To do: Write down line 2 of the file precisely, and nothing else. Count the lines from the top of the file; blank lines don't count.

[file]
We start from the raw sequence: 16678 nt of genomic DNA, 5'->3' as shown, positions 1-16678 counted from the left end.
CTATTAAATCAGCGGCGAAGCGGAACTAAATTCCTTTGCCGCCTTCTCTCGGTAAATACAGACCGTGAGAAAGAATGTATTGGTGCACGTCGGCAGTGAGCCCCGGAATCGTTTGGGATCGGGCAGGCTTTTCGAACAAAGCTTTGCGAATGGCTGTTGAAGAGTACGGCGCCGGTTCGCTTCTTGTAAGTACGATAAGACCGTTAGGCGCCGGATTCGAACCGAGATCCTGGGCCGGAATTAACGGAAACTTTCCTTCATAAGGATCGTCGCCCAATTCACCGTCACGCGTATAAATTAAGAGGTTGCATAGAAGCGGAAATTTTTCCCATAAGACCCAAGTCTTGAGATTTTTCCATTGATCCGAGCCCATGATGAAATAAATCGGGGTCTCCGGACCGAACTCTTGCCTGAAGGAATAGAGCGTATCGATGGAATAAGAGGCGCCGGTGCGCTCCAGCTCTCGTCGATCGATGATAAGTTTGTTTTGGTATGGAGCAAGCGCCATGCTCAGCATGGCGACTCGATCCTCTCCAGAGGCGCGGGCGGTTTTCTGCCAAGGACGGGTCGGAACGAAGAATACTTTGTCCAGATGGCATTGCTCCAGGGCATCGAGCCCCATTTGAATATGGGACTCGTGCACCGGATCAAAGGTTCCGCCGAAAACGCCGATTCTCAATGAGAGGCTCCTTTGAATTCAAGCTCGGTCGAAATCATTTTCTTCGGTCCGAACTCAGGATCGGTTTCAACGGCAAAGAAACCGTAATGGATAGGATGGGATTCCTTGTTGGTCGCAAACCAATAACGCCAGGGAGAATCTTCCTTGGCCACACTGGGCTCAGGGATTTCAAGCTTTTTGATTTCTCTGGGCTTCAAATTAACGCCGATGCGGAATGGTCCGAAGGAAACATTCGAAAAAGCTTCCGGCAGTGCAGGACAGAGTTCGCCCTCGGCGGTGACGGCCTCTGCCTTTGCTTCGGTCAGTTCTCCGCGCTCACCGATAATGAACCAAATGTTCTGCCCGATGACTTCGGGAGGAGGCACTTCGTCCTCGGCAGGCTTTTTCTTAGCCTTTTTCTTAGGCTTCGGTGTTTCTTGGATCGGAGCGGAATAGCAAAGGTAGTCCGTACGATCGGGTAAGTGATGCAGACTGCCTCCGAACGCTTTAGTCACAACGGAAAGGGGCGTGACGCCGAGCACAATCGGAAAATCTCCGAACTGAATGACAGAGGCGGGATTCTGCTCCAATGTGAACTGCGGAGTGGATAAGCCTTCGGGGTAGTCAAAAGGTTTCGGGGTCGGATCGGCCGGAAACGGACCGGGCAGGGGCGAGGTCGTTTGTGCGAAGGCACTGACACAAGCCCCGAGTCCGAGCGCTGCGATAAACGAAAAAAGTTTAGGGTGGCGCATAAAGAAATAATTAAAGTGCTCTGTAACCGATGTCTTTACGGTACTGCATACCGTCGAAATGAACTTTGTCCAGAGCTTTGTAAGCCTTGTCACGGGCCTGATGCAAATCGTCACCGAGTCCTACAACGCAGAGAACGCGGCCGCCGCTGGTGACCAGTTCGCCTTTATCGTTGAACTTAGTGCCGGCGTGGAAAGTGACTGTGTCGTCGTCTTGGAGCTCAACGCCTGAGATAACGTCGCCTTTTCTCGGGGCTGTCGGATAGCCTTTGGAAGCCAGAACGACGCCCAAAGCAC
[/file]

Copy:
CTATTAAATCAGCGGCGAAGCGGAACTAAATTCCTTTGCCGCCTTCTCTCGGTAAATACAGACCGTGAGAAAGAATGTATTGGTGCACGTCGGCAGTGAGCCCCGGAATCGTTTGGGATCGGGCAGGCTTTTCGAACAAAGCTTTGCGAATGGCTGTTGAAGAGTACGGCGCCGGTTCGCTTCTTGTAAGTACGATAAGACCGTTAGGCGCCGGATTCGAACCGAGATCCTGGGCCGGAATTAACGGAAACTTTCCTTCATAAGGATCGTCGCCCAATTCACCGTCACGCGTATAAATTAAGAGGTTGCATAGAAGCGGAAATTTTTCCCATAAGACCCAAGTCTTGAGATTTTTCCATTGATCCGAGCCCATGATGAAATAAATCGGGGTCTCCGGACCGAACTCTTGCCTGAAGGAATAGAGCGTATCGATGGAATAAGAGGCGCCGGTGCGCTCCAGCTCTCGTCGATCGATGATAAGTTTGTTTTGGTATGGAGCAAGCGCCATGCTCAGCATGGCGACTCGATCCTCTCCAGAGGCGCGGGCGGTTTTCTGCCAAGGACGGGTCGGAACGAAGAATACTTTGTCCAGATGGCATTGCTCCAGGGCATCGAGCCCCATTTGAATATGGGACTCGTGCACCGGATCAAAGGTTCCGCCGAAAACGCCGATTCTCAATGAGAGGCTCCTTTGAATTCAAGCTCGGTCGAAATCATTTTCTTCGGTCCGAACTCAGGATCGGTTTCAACGGCAAAGAAACCGTAATGGATAGGATGGGATTCCTTGTTGGTCGCAAACCAATAACGCCAGGGAGAATCTTCCTTGGCCACACTGGGCTCAGGGATTTCAAGCTTTTTGATTTCTCTGGGCTTCAAATTAACGCCGATGCGGAATGGTCCGAAGGAAACATTCGAAAAAGCTTCCGGCAGTGCAGGACAGAGTTCGCCCTCGGCGGTGACGGCCTCTGCCTTTGCTTCGGTCAGTTCTCCGCGCTCACCGATAATGAACCAAATGTTCTGCCCGATGACTTCGGGAGGAGGCACTTCGTCCTCGGCAGGCTTTTTCTTAGCCTTTTTCTTAGGCTTCGGTGTTTCTTGGATCGGAGCGGAATAGCAAAGGTAGTCCGTACGATCGGGTAAGTGATGCAGACTGCCTCCGAACGCTTTAGTCACAACGGAAAGGGGCGTGACGCCGAGCACAATCGGAAAATCTCCGAACTGAATGACAGAGGCGGGATTCTGCTCCAATGTGAACTGCGGAGTGGATAAGCCTTCGGGGTAGTCAAAAGGTTTCGGGGTCGGATCGGCCGGAAACGGACCGGGCAGGGGCGAGGTCGTTTGTGCGAAGGCACTGACACAAGCCCCGAGTCCGAGCGCTGCGATAAACGAAAAAAGTTTAGGGTGGCGCATAAAGAAATAATTAAAGTGCTCTGTAACCGATGTCTTTACGGTACTGCATACCGTCGAAATGAACTTTGTCCAGAGCTTTGTAAGCCTTGTCACGGGCCTGATGCAAATCGTCACCGAGTCCTACAACGCAGAGAACGCGGCCGCCGCTGGTGACCAGTTCGCCTTTATCGTTGAACTTAGTGCCGGCGTGGAAAGTGACTGTGTCGTCGTCTTGGAGCTCAACGCCTGAGATAACGTCGCCTTTTCTCGGGGCTGTCGGATAGCCTTTGGAAGCCAGAACGACGCCCAAAGCAC